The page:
USB 4 is built on top of Intel's Thunderbolt 3 specification, but isn't expected to be in products until at least 2020. USB 3.2 is intended to bridge the gap, but suffers from terrible naming.
he new spec promises up to 20Gbps speeds, but the names are more complicated than ever.
First, the good news: USB 3.2, the upcoming specification that the USB Implementers Forum announced back in 2017, is finally coming out this year. The bad news is that the group has also brought with it a slate of new names not only for the new standard, but also for the old versions of USB 3.0, too.
The solar panels developed by startup Insolight boast an impressive 29 percent yield – a record for the retail market. These systems, which have now been standardized for mass production, contain lenses that focus sunlight on tiny high-yield photovoltaic cells, employing what is a pioneering approach for the solar-power industry.
Laptops and mini pads have proven that computers are shrinking, but a Stanford-led engineering team has expedited the process. Wanting to build a computer-on-a-chip, the team developed a prototype that unites memory and processing into one chip to make it more efficient and faster than passing data between separate chips, according to Boston Global Forum.
Self-driving cars may eventually eliminate the need for personal vehicles, but they may not lessen road congestion. New research from the Journal of Transportation Policy suggests traffic could even get worse as self-driving cars cruise empty on streets awaiting their next rider. The findings could be more fuel for those seeking to implement congestion charges in more cities.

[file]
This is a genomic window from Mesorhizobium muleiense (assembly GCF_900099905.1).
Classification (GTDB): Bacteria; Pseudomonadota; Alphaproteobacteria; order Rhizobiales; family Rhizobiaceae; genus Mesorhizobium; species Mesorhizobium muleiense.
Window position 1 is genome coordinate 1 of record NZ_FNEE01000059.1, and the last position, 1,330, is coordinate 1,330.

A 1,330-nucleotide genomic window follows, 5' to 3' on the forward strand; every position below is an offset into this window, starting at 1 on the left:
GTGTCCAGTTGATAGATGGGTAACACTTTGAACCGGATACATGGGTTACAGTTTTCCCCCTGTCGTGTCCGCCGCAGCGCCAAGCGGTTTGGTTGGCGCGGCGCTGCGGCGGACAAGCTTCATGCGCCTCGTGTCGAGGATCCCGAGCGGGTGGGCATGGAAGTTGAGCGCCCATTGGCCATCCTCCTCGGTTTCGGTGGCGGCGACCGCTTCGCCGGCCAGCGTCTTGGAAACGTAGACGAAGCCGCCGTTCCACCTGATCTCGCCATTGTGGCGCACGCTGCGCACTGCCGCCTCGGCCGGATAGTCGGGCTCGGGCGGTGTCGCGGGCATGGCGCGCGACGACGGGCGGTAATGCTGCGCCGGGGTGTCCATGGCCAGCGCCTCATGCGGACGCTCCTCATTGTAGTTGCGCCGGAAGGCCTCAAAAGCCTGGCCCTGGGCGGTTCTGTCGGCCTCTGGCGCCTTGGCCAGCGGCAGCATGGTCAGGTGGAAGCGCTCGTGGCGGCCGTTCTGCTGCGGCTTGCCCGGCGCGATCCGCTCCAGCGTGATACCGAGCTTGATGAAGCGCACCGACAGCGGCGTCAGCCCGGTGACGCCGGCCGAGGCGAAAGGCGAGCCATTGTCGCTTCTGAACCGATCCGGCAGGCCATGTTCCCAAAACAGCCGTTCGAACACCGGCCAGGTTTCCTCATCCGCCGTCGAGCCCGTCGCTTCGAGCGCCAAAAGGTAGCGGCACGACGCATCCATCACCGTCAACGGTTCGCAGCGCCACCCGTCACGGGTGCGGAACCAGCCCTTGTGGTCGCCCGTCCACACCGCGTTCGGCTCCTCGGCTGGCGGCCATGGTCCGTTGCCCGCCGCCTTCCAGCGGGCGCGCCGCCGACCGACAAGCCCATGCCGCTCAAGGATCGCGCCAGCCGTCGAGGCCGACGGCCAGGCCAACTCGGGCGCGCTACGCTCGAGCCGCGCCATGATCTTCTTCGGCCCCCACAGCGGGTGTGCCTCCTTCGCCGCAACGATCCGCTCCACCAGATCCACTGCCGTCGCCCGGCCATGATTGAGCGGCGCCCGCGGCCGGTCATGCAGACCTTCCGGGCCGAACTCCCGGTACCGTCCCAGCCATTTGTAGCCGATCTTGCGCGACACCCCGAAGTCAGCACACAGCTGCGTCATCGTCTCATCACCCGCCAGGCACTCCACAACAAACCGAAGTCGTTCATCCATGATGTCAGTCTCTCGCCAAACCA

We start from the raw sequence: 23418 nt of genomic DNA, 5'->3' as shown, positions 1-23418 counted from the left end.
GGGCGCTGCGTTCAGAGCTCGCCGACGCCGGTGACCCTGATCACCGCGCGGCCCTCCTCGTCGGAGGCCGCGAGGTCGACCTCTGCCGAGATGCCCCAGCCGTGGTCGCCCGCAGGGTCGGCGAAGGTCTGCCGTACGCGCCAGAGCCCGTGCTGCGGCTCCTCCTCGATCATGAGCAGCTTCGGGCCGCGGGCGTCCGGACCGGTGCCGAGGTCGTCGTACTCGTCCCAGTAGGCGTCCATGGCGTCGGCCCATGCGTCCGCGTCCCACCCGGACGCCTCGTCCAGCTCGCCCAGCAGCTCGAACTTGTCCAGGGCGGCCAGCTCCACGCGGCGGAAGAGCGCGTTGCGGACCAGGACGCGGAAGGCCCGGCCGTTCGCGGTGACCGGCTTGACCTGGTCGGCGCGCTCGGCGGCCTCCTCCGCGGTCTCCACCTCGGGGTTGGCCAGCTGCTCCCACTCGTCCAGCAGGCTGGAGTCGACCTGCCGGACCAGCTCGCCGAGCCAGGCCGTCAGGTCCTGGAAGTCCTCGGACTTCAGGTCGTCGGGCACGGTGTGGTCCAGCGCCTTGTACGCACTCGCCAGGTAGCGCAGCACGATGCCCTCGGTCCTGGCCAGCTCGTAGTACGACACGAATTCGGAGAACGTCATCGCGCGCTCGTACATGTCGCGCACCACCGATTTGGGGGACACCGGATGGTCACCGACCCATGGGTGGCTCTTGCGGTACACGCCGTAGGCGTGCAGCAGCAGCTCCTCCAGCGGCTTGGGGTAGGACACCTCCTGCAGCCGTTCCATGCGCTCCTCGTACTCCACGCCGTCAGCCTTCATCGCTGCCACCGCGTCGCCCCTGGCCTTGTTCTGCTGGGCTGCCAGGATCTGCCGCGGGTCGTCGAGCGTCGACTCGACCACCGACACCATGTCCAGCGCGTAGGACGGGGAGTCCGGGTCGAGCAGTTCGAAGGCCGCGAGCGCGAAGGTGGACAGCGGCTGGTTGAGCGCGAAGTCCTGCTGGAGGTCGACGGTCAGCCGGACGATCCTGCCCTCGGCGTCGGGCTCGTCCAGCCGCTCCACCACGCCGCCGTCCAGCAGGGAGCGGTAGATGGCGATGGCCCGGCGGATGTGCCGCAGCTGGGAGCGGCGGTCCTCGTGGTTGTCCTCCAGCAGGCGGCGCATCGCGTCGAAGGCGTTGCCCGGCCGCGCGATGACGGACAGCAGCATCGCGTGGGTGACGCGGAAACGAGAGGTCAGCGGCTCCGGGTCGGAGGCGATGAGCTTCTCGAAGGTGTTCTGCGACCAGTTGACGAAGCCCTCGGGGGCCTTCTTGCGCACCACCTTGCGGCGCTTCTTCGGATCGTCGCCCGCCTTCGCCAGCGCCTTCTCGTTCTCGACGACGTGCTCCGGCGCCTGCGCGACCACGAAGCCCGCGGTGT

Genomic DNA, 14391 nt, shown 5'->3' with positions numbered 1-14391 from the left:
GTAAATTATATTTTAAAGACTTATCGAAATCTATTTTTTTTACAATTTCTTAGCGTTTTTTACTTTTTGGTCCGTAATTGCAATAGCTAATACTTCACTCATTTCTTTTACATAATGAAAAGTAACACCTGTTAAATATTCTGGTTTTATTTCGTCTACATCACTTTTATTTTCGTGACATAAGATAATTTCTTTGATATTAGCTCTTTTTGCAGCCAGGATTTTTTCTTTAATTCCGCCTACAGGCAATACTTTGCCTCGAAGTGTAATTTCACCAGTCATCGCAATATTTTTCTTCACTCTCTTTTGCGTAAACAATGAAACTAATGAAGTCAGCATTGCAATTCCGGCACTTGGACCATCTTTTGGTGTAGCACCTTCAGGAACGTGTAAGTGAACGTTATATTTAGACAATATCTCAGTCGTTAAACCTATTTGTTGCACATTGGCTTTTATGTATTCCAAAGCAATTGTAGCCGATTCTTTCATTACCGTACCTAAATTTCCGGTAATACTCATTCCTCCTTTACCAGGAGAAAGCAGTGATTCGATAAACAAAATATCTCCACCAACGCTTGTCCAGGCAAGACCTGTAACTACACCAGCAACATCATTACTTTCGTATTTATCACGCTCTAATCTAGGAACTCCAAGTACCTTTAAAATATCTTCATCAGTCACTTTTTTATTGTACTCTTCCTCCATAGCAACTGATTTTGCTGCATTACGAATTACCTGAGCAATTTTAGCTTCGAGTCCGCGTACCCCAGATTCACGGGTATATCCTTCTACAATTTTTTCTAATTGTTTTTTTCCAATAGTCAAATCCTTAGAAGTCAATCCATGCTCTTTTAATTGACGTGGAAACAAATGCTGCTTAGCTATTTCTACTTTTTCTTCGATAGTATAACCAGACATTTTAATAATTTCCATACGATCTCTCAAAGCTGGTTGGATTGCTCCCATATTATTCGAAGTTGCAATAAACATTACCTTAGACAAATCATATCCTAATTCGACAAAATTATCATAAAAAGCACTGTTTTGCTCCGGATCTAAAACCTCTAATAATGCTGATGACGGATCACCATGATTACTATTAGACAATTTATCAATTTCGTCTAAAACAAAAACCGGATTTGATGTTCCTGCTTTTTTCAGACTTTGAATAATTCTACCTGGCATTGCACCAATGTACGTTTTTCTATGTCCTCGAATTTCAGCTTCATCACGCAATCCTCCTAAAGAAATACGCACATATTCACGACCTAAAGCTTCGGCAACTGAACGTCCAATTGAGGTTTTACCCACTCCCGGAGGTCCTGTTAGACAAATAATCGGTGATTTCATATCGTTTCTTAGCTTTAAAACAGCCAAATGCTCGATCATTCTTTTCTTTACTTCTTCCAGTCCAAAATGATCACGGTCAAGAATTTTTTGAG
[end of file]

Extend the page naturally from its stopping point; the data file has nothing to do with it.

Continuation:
This afternoon, six fridge-sized satellites will launch into space from South America on board a European rocket. The flight will spark the beginning of a planned mega-constellation that will total 650 satellites aimed at creating global internet coverage from space.
US company Pliant Energy Systems has turned one of its green energy technologies into a propulsion system for a swimming robot capable of exploring land and sea.
The Velox robot can move through water as well as over sand, pebbles, snow, ice and other solid ground, completing tasks that robots designed purely for either land or sea would be unsuited to.
New results show how varying the recipe could bring these materials closer to commercialization.
A Chinese research team has developed the ability to mind control a rodent, building a wireless brain-to-brain system that enables a human to move the "rat cyborg" through a maze.
This innovative console allows players to compete on a 19-inch touchscreen using connected toys like pawns, cards, buzzers, dices, and more.